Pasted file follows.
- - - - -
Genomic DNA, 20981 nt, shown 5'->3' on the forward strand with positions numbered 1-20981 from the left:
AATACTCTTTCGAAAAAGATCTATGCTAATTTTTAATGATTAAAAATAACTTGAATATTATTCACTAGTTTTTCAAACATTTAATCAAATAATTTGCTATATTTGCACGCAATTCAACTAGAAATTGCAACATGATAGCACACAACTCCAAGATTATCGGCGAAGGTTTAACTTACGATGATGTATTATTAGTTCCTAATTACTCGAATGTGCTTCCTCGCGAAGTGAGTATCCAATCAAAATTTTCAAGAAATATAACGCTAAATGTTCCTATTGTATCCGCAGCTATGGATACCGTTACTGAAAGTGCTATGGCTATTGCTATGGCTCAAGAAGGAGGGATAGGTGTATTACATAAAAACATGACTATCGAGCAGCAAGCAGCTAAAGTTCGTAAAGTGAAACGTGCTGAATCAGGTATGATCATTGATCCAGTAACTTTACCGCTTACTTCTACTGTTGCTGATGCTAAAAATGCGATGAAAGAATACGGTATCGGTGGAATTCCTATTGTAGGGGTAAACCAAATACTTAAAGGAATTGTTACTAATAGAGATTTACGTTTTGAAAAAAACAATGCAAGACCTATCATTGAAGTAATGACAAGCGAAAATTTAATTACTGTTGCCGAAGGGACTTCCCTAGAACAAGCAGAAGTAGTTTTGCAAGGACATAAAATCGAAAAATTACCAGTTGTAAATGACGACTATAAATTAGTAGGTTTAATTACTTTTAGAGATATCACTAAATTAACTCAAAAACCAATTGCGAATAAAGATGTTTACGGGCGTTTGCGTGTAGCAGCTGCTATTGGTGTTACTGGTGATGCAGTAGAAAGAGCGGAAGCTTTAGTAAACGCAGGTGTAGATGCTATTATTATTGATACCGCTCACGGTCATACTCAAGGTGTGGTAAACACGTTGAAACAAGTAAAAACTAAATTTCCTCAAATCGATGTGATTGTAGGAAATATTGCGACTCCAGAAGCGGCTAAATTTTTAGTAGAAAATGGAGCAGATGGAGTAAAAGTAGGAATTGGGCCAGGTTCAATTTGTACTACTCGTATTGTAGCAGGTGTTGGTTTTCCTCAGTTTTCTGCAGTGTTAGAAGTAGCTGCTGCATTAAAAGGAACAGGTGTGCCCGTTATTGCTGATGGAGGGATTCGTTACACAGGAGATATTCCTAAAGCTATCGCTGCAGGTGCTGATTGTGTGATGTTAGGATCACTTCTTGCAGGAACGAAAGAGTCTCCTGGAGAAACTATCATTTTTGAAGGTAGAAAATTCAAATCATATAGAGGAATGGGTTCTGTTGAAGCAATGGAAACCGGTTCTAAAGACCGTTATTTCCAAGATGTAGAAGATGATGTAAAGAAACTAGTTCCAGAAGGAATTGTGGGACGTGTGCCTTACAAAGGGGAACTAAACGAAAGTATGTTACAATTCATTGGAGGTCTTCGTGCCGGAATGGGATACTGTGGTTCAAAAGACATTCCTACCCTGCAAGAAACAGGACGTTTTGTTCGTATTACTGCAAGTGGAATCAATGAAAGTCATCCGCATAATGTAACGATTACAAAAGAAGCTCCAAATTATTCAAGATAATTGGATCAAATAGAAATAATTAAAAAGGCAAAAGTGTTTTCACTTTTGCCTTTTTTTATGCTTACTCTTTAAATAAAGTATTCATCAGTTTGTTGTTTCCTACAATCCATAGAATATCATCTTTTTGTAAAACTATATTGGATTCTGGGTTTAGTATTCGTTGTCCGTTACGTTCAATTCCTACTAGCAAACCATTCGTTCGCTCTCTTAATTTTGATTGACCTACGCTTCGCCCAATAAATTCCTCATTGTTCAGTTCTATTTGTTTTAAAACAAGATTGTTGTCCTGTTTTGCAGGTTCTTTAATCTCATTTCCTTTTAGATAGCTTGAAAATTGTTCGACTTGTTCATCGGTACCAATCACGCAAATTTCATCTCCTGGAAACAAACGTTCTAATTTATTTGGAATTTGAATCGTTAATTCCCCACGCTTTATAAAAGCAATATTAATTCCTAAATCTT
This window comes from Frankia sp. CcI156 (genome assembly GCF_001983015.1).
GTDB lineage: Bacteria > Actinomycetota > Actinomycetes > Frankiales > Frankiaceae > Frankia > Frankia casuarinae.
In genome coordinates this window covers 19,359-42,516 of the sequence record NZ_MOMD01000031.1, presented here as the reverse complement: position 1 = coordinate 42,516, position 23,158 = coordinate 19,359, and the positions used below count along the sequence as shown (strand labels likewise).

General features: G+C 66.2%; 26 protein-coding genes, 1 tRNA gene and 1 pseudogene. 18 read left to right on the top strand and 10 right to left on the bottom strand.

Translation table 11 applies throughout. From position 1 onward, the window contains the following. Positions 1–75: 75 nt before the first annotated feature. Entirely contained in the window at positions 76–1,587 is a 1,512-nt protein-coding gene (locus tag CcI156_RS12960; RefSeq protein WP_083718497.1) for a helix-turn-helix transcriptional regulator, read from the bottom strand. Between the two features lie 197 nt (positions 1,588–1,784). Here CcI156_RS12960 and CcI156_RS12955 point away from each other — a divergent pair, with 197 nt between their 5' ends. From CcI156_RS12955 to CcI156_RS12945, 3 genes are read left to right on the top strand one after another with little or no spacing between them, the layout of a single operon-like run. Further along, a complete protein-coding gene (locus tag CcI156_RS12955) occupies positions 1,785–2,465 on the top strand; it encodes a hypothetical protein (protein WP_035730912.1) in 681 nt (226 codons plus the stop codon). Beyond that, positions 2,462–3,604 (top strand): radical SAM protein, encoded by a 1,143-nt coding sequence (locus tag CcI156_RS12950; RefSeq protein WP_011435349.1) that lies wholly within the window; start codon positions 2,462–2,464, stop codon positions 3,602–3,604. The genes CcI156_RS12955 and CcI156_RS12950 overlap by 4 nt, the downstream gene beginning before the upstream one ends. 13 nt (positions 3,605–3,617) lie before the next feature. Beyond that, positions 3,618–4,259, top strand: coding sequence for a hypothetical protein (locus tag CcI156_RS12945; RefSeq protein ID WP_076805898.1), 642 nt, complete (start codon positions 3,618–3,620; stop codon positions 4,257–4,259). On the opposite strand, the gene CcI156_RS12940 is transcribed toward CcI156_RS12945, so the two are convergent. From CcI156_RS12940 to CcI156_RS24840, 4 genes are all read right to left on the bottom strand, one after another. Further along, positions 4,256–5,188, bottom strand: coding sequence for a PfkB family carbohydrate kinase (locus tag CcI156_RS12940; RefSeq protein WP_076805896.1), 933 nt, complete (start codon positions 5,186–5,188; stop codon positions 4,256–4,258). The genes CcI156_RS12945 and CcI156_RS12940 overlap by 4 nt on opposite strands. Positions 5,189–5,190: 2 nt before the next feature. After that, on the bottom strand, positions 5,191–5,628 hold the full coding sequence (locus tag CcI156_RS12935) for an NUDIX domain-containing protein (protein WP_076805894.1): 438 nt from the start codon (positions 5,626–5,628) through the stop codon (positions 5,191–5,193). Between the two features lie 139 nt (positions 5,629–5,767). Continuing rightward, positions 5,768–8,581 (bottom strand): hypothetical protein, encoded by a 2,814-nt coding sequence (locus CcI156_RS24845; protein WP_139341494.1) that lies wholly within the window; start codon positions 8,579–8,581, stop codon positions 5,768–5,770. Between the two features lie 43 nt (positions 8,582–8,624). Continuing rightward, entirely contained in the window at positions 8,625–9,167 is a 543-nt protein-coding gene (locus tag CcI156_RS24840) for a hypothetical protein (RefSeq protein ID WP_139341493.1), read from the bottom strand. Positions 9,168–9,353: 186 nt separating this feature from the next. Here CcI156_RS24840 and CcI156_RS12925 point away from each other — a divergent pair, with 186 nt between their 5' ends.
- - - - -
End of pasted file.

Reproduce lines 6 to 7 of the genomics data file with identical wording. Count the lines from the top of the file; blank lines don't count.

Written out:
General features: G+C 66.2%; 26 protein-coding genes, 1 tRNA gene and 1 pseudogene. 18 read left to right on the top strand and 10 right to left on the bottom strand.

Translation table 11 applies throughout. From position 1 onward, the window contains the following. Positions 1–75: 75 nt before the first annotated feature. Entirely contained in the window at positions 76–1,587 is a 1,512-nt protein-coding gene (locus tag CcI156_RS12960; RefSeq protein WP_083718497.1) for a helix-turn-helix transcriptional regulator, read from the bottom strand. Between the two features lie 197 nt (positions 1,588–1,784). Here CcI156_RS12960 and CcI156_RS12955 point away from each other — a divergent pair, with 197 nt between their 5' ends. From CcI156_RS12955 to CcI156_RS12945, 3 genes are read left to right on the top strand one after another with little or no spacing between them, the layout of a single operon-like run. Further along, a complete protein-coding gene (locus tag CcI156_RS12955) occupies positions 1,785–2,465 on the top strand; it encodes a hypothetical protein (protein WP_035730912.1) in 681 nt (226 codons plus the stop codon). Beyond that, positions 2,462–3,604 (top strand): radical SAM protein, encoded by a 1,143-nt coding sequence (locus tag CcI156_RS12950; RefSeq protein WP_011435349.1) that lies wholly within the window; start codon positions 2,462–2,464, stop codon positions 3,602–3,604. The genes CcI156_RS12955 and CcI156_RS12950 overlap by 4 nt, the downstream gene beginning before the upstream one ends. 13 nt (positions 3,605–3,617) lie before the next feature. Beyond that, positions 3,618–4,259, top strand: coding sequence for a hypothetical protein (locus tag CcI156_RS12945; RefSeq protein ID WP_076805898.1), 642 nt, complete (start codon positions 3,618–3,620; stop codon positions 4,257–4,259). On the opposite strand, the gene CcI156_RS12940 is transcribed toward CcI156_RS12945, so the two are convergent. From CcI156_RS12940 to CcI156_RS24840, 4 genes are all read right to left on the bottom strand, one after another. Further along, positions 4,256–5,188, bottom strand: coding sequence for a PfkB family carbohydrate kinase (locus tag CcI156_RS12940; RefSeq protein WP_076805896.1), 933 nt, complete (start codon positions 5,186–5,188; stop codon positions 4,256–4,258). The genes CcI156_RS12945 and CcI156_RS12940 overlap by 4 nt on opposite strands. Positions 5,189–5,190: 2 nt before the next feature. After that, on the bottom strand, positions 5,191–5,628 hold the full coding sequence (locus tag CcI156_RS12935) for an NUDIX domain-containing protein (protein WP_076805894.1): 438 nt from the start codon (positions 5,626–5,628) through the stop codon (positions 5,191–5,193). Between the two features lie 139 nt (positions 5,629–5,767). Continuing rightward, positions 5,768–8,581 (bottom strand): hypothetical protein, encoded by a 2,814-nt coding sequence (locus CcI156_RS24845; protein WP_139341494.1) that lies wholly within the window; start codon positions 8,579–8,581, stop codon positions 5,768–5,770. Between the two features lie 43 nt (positions 8,582–8,624). Continuing rightward, entirely contained in the window at positions 8,625–9,167 is a 543-nt protein-coding gene (locus tag CcI156_RS24840) for a hypothetical protein (RefSeq protein ID WP_139341493.1), read from the bottom strand. Positions 9,168–9,353: 186 nt separating this feature from the next. Here CcI156_RS24840 and CcI156_RS12925 point away from each other — a divergent pair, with 186 nt between their 5' ends.